Breaking Amish: Brave New World: TV Review

Despite its melodrama, the spin-off series is dour and still struggles with authenticity.

TLC's controversial spin-off series depicts its five "liberated" Amish youths shunned, scorned and spinning out of control.

TLC has reunited the cast of its reality series Breaking Amish once more for a "rebranded" spin-off series, Breaking Amish: Brave New World, that features the original cast -- Abe, Rebecca, Sabrina, Jeremiah and Kate -- but changes the locale to Amish snowbird haven, Sarasota, Fla. TLC debuted Breaking Amish last year to big ratings, but came under fire almost immediately regarding questions about the show's authenticity. There has always been a questionable amount of true reality present in most docu-dramas, but Breaking Amish seemed to go beyond the pale. For one, cast members had not even been a part of the Amish communities for years that they were shown struggling to break free from.

It didn't end there. Early in the first series, Facebook photos of quiet, contemplative Abe and doe-eyed Rebecca surfaced that showed the couple had been married for years and had a child, and had not in fact "just met" on the show. Information also came to the forefront that ex-Mennonite Sabrina was divorced, as was "playboy" Jeremiah, over allegations of abuse, which went completely against much of what was depicted or alluded to on the show.

But ratings stayed high, and some of those discrepancies were addressed (read: carefully tiptoed around) in a two-part reunion show that itself was controversial. Sabrina and Jeremiah even admitted to having drunken sex twice while the show was filming, while Jeremiah was involved with someone else. "He stuck it in, but I made him stop," she said plainly, without any trace of Mennonite reserve, "and he knows it." 

In Brave New World, nine months have passed since the end of last season's filming, and everyone, besides Kate, has returned to living in Pennsylvania. Shunned by the Amish and scorned by nearly everyone, including the "English" (i.e. the non-Amish) for their behavior and poor representations of their communities, the "liberated" five don't seem to be adjusting well.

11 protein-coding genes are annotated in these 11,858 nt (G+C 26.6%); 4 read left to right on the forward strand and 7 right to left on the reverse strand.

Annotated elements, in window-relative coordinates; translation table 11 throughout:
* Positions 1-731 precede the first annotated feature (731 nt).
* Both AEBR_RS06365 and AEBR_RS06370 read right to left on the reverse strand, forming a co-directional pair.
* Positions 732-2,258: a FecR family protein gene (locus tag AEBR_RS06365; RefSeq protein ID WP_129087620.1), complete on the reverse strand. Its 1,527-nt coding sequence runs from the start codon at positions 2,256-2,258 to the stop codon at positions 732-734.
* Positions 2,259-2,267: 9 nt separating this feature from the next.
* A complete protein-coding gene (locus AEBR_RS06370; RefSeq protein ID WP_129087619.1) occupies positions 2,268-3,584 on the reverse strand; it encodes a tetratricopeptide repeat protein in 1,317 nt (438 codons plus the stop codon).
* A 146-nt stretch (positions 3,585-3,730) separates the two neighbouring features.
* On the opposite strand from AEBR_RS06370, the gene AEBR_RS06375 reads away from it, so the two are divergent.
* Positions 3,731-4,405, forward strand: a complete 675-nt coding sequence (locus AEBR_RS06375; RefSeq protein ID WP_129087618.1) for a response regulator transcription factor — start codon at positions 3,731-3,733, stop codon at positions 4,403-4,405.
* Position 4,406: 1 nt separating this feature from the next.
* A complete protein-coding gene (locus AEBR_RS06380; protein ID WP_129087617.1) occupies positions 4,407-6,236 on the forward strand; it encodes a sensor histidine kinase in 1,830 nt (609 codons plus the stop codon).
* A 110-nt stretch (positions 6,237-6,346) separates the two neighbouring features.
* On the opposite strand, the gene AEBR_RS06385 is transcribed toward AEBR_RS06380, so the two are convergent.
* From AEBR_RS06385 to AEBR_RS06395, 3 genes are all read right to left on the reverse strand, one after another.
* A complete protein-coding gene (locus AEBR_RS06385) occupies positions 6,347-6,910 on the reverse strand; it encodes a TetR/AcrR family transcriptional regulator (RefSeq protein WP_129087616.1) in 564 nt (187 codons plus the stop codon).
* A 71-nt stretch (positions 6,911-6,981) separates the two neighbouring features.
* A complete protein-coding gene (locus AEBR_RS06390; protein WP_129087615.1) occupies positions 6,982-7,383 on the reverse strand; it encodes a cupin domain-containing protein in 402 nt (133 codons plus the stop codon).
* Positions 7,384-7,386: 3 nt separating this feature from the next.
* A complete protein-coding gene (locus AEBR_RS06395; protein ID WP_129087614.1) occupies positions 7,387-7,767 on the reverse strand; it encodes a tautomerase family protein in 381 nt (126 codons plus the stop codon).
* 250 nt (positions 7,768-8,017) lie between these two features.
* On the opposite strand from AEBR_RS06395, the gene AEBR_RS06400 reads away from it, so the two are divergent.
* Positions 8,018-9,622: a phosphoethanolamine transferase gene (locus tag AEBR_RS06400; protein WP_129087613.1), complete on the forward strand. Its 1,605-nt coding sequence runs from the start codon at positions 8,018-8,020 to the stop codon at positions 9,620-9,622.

Jeremiah, who recently moved from Pennsylvania to Florida, gets the wheels turning to get the five to join him and his English girlfriend Kim in the Sun Belt, away from the disapproving eye of their community, despite their drama and differences. But throughout the premiere episode, which has a suffocatingly negative air to it, it's clear that some of the cast, and particularly Abe and Rebecca, miss their families and a sense of community, and are stuck between the two worlds.

The show's sadness might or might not lift once the group reunites and heads south, but so far it's simply depressing. Sabrina, now with bleach-blonde hair, lives alone with a gun next to her door, waiting for her boyfriend Harry to be released from prison for assault. Rebecca and Abe live with Rebecca's daughter (father unknown to viewers) in a tiny one-bedroom apartment, with Abe unable to find a job. Bishop's daughter Kate seems successful in New York City with her modeling career, but her drinking problem is alluded to, as is her dissatisfaction with the unfortunate reality that she lacks any emotional support from her family, and the rest of the group doesn't care to have her around.

Without much education, very few skills and no support, the five seem destined to fail. What started out last year as gleeful liberation (even though the show has always been heavy-handed on melodrama) has become a trashy descent into the unpleasant. If this keeps up for the remainder of the season, not even attempts to enjoy it as a narrative series -- with a few sumptuously filmed landscape scenes instead of the documentary it purports to be -- will save it. Breaking from the Amish has left Abe, Rebecca, Kate, Sabrina and Jeremiah, and possibly the series, simply broken. 

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